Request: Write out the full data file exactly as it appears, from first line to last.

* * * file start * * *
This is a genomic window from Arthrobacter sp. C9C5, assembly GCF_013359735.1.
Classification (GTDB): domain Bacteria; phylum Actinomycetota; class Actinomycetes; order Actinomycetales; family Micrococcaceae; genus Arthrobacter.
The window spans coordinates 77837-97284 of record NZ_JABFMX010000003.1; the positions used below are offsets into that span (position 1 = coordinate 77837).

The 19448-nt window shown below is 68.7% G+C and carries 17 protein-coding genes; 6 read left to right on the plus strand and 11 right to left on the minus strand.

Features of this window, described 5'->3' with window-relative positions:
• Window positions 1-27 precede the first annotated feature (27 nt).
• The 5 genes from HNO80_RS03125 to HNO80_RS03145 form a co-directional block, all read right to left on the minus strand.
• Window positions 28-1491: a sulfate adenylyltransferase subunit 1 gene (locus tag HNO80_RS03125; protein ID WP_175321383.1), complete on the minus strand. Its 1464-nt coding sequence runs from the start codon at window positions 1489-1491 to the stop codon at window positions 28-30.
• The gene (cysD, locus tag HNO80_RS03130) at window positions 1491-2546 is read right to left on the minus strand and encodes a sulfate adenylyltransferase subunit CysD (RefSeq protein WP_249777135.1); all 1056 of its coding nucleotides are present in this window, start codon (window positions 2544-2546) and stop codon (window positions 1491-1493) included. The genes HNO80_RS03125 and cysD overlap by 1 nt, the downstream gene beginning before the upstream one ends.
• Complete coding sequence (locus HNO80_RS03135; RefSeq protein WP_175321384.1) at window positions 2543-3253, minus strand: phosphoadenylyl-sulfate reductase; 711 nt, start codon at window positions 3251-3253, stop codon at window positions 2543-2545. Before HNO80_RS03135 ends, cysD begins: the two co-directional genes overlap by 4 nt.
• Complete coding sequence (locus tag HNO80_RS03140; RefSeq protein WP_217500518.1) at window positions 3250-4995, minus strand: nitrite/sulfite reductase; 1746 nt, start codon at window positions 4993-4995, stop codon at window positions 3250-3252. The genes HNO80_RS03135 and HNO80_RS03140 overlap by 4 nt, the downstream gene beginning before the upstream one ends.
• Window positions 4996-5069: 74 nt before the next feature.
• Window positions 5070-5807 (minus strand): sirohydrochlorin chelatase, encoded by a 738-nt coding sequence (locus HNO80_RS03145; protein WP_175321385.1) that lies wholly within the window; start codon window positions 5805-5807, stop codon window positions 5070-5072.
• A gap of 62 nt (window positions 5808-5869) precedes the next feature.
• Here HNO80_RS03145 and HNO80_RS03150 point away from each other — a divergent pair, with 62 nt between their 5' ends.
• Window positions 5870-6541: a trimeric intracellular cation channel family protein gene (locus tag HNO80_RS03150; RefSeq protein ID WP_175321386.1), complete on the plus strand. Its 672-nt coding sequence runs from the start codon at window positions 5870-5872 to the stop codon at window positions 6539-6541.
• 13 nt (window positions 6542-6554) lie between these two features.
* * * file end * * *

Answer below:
This is a genomic window from Arthrobacter sp. C9C5, assembly GCF_013359735.1.
Classification (GTDB): domain Bacteria; phylum Actinomycetota; class Actinomycetes; order Actinomycetales; family Micrococcaceae; genus Arthrobacter.
The window spans coordinates 77837-97284 of record NZ_JABFMX010000003.1; the positions used below are offsets into that span (position 1 = coordinate 77837).

The 19448-nt window shown below is 68.7% G+C and carries 17 protein-coding genes; 6 read left to right on the plus strand and 11 right to left on the minus strand.

Features of this window, described 5'->3' with window-relative positions:
• Window positions 1-27 precede the first annotated feature (27 nt).
• The 5 genes from HNO80_RS03125 to HNO80_RS03145 form a co-directional block, all read right to left on the minus strand.
• Window positions 28-1491: a sulfate adenylyltransferase subunit 1 gene (locus tag HNO80_RS03125; protein ID WP_175321383.1), complete on the minus strand. Its 1464-nt coding sequence runs from the start codon at window positions 1489-1491 to the stop codon at window positions 28-30.
• The gene (cysD, locus tag HNO80_RS03130) at window positions 1491-2546 is read right to left on the minus strand and encodes a sulfate adenylyltransferase subunit CysD (RefSeq protein WP_249777135.1); all 1056 of its coding nucleotides are present in this window, start codon (window positions 2544-2546) and stop codon (window positions 1491-1493) included. The genes HNO80_RS03125 and cysD overlap by 1 nt, the downstream gene beginning before the upstream one ends.
• Complete coding sequence (locus HNO80_RS03135; RefSeq protein WP_175321384.1) at window positions 2543-3253, minus strand: phosphoadenylyl-sulfate reductase; 711 nt, start codon at window positions 3251-3253, stop codon at window positions 2543-2545. Before HNO80_RS03135 ends, cysD begins: the two co-directional genes overlap by 4 nt.
• Complete coding sequence (locus tag HNO80_RS03140; RefSeq protein WP_217500518.1) at window positions 3250-4995, minus strand: nitrite/sulfite reductase; 1746 nt, start codon at window positions 4993-4995, stop codon at window positions 3250-3252. The genes HNO80_RS03135 and HNO80_RS03140 overlap by 4 nt, the downstream gene beginning before the upstream one ends.
• Window positions 4996-5069: 74 nt before the next feature.
• Window positions 5070-5807 (minus strand): sirohydrochlorin chelatase, encoded by a 738-nt coding sequence (locus HNO80_RS03145; protein WP_175321385.1) that lies wholly within the window; start codon window positions 5805-5807, stop codon window positions 5070-5072.
• A gap of 62 nt (window positions 5808-5869) precedes the next feature.
• Here HNO80_RS03145 and HNO80_RS03150 point away from each other — a divergent pair, with 62 nt between their 5' ends.
• Window positions 5870-6541: a trimeric intracellular cation channel family protein gene (locus tag HNO80_RS03150; RefSeq protein ID WP_175321386.1), complete on the plus strand. Its 672-nt coding sequence runs from the start codon at window positions 5870-5872 to the stop codon at window positions 6539-6541.
• 13 nt (window positions 6542-6554) lie between these two features.